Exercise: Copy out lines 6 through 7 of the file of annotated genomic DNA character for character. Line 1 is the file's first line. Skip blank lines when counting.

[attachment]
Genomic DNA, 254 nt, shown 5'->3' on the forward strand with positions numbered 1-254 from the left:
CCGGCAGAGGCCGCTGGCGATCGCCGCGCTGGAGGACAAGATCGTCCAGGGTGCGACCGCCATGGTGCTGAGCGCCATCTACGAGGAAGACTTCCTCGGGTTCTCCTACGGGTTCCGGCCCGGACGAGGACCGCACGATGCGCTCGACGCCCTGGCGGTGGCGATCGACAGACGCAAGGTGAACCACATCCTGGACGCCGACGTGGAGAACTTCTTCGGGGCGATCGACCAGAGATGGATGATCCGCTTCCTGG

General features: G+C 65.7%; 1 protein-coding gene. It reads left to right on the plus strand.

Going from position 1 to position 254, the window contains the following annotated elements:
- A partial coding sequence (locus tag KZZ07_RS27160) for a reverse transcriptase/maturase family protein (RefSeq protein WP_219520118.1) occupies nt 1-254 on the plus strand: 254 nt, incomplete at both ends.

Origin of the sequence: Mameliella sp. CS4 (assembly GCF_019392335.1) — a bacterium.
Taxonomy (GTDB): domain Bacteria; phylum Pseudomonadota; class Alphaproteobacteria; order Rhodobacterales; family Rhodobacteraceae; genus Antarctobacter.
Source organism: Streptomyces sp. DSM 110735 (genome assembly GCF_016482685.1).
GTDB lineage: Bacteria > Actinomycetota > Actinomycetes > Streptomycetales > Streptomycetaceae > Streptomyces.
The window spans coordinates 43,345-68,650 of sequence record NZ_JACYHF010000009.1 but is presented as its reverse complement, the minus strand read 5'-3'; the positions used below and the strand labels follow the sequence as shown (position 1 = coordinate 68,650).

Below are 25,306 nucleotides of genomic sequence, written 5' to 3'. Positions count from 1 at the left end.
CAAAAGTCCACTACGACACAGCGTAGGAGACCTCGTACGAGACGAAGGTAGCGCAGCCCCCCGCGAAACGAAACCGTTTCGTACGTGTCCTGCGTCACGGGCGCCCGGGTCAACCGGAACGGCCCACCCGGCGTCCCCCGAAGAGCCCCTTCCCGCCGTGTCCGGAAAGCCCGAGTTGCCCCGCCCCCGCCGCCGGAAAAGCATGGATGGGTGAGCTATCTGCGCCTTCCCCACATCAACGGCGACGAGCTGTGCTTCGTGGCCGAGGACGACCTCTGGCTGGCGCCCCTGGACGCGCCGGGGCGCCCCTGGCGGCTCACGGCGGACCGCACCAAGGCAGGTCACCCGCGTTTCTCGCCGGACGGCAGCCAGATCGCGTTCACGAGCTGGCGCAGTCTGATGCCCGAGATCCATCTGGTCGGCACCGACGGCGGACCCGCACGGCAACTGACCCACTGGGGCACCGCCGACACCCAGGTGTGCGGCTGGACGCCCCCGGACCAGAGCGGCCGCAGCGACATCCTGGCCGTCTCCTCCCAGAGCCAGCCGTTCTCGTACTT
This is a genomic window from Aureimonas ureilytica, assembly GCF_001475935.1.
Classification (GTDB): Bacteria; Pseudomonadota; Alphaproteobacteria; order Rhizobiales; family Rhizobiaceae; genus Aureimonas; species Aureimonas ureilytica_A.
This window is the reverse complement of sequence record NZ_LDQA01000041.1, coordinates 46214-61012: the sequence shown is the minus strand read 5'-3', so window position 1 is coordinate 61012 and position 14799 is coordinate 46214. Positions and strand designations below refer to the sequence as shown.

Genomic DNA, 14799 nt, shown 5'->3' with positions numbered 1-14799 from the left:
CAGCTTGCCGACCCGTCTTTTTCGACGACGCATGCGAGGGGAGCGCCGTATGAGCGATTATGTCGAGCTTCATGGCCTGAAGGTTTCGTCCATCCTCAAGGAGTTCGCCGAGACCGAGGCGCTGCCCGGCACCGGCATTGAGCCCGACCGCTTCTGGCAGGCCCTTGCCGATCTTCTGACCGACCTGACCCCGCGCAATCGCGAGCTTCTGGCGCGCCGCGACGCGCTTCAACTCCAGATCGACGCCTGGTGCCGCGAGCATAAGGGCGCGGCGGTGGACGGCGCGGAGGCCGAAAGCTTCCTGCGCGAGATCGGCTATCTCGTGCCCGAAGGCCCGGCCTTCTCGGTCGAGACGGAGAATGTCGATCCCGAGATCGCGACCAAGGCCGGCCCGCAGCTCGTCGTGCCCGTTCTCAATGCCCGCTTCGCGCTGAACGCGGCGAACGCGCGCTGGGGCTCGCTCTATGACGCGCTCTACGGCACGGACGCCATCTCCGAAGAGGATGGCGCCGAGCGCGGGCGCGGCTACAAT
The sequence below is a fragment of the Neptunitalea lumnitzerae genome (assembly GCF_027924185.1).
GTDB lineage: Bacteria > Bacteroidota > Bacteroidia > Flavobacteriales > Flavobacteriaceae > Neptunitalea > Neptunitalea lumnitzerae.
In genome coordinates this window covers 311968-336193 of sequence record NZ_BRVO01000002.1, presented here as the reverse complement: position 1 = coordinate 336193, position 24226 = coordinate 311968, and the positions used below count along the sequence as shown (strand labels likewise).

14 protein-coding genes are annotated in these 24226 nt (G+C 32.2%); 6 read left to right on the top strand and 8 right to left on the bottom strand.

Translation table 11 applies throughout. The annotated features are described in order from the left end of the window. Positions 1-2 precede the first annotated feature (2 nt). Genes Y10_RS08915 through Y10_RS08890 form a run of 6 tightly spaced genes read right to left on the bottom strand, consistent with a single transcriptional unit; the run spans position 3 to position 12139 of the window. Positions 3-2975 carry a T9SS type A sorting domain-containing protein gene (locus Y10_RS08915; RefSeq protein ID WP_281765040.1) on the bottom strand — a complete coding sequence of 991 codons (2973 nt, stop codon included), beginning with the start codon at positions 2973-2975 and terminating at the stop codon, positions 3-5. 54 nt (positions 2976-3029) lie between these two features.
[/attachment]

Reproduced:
Origin of the sequence: Mameliella sp. CS4 (assembly GCF_019392335.1) — a bacterium.
Taxonomy (GTDB): domain Bacteria; phylum Pseudomonadota; class Alphaproteobacteria; order Rhodobacterales; family Rhodobacteraceae; genus Antarctobacter.